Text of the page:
The day began in the fossil pit with a presentation from Middle Susquehanna Riverkeeper board member Doug Fessler and Vernal School Program Supervisor Marissa Crames. The students then spent about a half-hour searching for fossils and taking some home with them afterward. They were then split into groups for a rotation through three stations. One was a scavenger hunt throughout the Nature Center for interesting facts that were hidden in various signage and other locations in the center, including the new Eels in the Classroom display. This station was led by Crames. Another rotation included a stream study with Riverkeeper John Zaktansky with help from Fessler, starting with an observational look at how to tell if a stream is healthy or not, a look for macroinvertebrates and other aquatic creatures and chemical testing of a waterway. Students tested the Chillisquaque Creek’s pH and turbidity and discussed how water sampling can lead to data that can identify sources for possible pollution.

They got to visit various popular areas of the preserve, getting a wide variety of experiences designed to expand

Doug Fessler educates the STEM crew about types of fossils at the Preserve’s fossil pit.


The third morning station involved an underwater videography overview with Middle Susquehanna Riverkeeper Association President Michael Kinney. Students learned how to effectively take photos and videos under waterways to find different life, including an overview on how to safely use their phones for such an effort. After the rotations, the girls tried out electric skateboards they built earlier in the week during a different program day in a scavenger hunt for puzzle pieces using bird calls and vocal patterns. Zaktansky discussed the association’s BirdNet project as another STEM-related creative solution to help monitor stream health during this session. After lunch, the girls took a hike into the backside of the preserve and then split in two. One group went with Fessler and Crames and looked at various environmental sensors from MWEE weather kits and discussed how they can be used to test for a wide variety of factors. The second group hiked across a forested section with Zaktansky to look for various signs of wildlife, observe browse patterns from deer in the wooded section and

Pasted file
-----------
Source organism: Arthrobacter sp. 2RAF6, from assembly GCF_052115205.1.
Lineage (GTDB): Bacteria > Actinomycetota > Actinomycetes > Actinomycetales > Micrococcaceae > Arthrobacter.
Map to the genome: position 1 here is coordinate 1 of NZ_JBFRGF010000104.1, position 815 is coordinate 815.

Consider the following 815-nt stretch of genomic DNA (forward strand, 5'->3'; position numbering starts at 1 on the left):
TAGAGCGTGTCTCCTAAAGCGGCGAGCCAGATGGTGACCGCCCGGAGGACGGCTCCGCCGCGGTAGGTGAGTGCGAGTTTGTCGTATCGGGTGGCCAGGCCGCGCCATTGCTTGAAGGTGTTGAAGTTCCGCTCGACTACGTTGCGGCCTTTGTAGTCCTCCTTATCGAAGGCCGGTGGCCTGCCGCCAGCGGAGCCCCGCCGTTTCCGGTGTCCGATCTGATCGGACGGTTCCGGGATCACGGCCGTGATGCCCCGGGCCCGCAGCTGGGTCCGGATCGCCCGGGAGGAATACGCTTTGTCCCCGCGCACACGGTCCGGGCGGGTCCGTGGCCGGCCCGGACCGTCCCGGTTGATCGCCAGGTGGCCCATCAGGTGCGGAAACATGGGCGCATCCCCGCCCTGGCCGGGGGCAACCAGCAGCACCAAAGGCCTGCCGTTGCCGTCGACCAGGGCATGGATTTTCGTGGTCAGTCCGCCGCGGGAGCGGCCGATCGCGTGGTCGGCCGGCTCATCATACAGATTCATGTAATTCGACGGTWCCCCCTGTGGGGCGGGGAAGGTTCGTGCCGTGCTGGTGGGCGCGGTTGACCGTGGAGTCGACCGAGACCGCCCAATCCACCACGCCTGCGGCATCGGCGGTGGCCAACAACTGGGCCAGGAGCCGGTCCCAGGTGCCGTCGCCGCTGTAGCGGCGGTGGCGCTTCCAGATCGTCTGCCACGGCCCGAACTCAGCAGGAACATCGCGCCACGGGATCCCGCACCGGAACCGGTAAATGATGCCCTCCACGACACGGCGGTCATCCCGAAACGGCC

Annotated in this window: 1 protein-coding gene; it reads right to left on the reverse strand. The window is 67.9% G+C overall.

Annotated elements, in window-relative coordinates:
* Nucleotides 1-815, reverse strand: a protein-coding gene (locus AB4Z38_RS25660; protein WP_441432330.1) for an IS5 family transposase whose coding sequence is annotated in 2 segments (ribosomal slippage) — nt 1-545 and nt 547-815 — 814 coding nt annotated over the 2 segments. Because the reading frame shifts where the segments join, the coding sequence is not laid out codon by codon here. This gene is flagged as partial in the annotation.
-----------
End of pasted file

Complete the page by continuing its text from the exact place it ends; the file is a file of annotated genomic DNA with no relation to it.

Middle Susquehanna Riverkeeper John Zaktansky leads a stream study for the students.

Michael Kinney leads a session on underwater photography and videography.


did some nature journaling along the way with various observations.

Throughout the day, the girls engaged with association interns Sarah Joy and Theadora Duane, who helped connect them to the lessons and find various nature- related items along the way. “This is another program that showcases the essential partnership approach we have with the Vernal School effort at the Montour Preserve,” said Zaktansky. “The Central Susquehanna Intermediate Unit (CSIU) working with the Middle Susquehanna Riverkeeper Association, the Montour Area Recreation Commission, Fessler IT Consulting and Get Lost Photography (Kinney) to connect young people with nature and the wide variety of opportunities at the preserve. These programs not only spark creative problem solving through STEM-colored glasses, but also help inspire the next generation of stewards and will bring new families to this vital venue.”

Learn more about the Vernal School Environmental Education Partnership by visiting:

An enjoyable time was had by all on this educational visit to the Montour Preserve!

Students scour through the Preserve’s fossil pit.


616 Walnut Street Danville, PA 570-275-1310

Lunch • Dinner • Takeout • Delivery Something for everyone... entrees, appetizers, burgers, salads, soup and don't forget the fresh cut fries! Offering a full bar with a variety of domestic, imported, craft, and seasonal beers. Family-friendly atmosphere with outdoor seating. Open for lunch and dinner. Online Ordering Available!








Member Spotlight The Columbia-Montour Visitors Bureau is proud to welcome the following businesses as recent new members to the organization!

a -1 storage 31 Penny Lane, Bloomsburg, PA 17815 570.784.1844 A-1 Storage offers self-storage units ranging in size from 5’ x 5’, 10’ x 10’, and 10’ x 20’.

cleanfreex , llc 141 Cross Rd, Bloomsburg, PA 17815 • 570.392.9675 CleenFreex is a professional Cleaning Service with over 25 years of experience.

it ’ s about 2 go down entertainment , llc • 570.452.1301